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FLIP 2008 annual report reveals decrease in violations of press freedom in Colombia

Press freedom violations in Colombia have seen a substantial decline. In the past year, there were 130 violations of press freedom. This represents a decrease of approximately 20 per cent compared to 2007, when 162 violations were recorded.

In 2008 there were no job-related murders of journalists. This is a fact worth emphasising in a country like Colombia, where more than 130 journalists have been killed in the past 30 years. However, despite this positive result, judicial investigations of crimes committed in previous years have made very little progress.

The findings are from the Foundation for Press Freedom (La Fundación para la Libertad de Prensa, FLIP) which presented its annual report 'Threats and Stigmatisation: Invisible intimidation of the press', about the state of freedom of the press in Colombia in 2008 on February 9, 2009.

Compared to the prior year, 2008 saw a 15 per cent reduction in threats made against journalists. Despite this, threats remain the main method of intimidation utilised against journalists, and the most effective mechanism to curtail the distribution of information and prevent certain issues from becoming public knowledge. Coupled with the absolute impunity that prevails in cases of judicial investigations into threats against journalists, threats have become the silent enemy of freedom of expression.

In the report, FLIP presents figures on the functioning of the Interior Ministry's Protection of Journalists Programme in 2008, and especially emphasizes a recent ruling by the Constitutional Court—following a lawsuit filed by one of the beneficiaries of the programme—about the conditions under which the state should protect journalists at risk. In short, the court ruled that the protection of a journalist at risk can not affect his or her freedom of expression.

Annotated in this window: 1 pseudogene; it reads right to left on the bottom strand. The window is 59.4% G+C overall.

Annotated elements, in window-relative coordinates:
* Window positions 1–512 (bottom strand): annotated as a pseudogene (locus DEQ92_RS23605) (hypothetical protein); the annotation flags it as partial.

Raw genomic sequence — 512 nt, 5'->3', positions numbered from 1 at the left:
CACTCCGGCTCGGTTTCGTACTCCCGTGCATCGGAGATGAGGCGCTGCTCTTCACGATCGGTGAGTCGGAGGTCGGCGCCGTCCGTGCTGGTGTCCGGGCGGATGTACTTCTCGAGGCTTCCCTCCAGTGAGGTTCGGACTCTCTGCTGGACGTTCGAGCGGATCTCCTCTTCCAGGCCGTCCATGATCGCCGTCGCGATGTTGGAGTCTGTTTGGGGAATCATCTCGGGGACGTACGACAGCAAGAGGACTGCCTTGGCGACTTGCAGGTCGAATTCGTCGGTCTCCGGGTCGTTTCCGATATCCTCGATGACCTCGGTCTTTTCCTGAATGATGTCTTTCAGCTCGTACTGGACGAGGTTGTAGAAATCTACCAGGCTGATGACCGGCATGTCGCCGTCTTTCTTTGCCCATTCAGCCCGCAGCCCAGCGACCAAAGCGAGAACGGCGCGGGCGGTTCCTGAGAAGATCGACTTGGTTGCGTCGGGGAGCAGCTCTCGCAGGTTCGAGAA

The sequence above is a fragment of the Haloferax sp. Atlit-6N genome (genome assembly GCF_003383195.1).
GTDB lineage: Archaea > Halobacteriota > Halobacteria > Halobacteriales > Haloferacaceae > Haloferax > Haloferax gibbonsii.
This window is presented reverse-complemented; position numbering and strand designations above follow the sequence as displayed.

In 2008, there were also of journalists who consider themselves to be at risk because of remarks or statements made by public officials and individuals.

Aside from direct threats and other violations of press freedom, 2008 showed another, more indirect, form of censorship: the arbitrary distribution of state advertising to serve political objectives and exert financial pressure on journalists and media. The report provides an approach to the problem and some of the proposals that are being developed to deal with it.

Another factor that may lead to indirect censorship is the restriction of access to public information. In one case in particular, the Supreme Court of Justice referred to public information and information about military matters. In a ruling that was relevant for investigative journalism, the high court said that when the army refuses to give information on the grounds of protecting national security, it should explain the way in which national security would be compromised by providing the requested information.

Date posted: February 12, 2009 Last modified: May 12, 2018 Total views: 46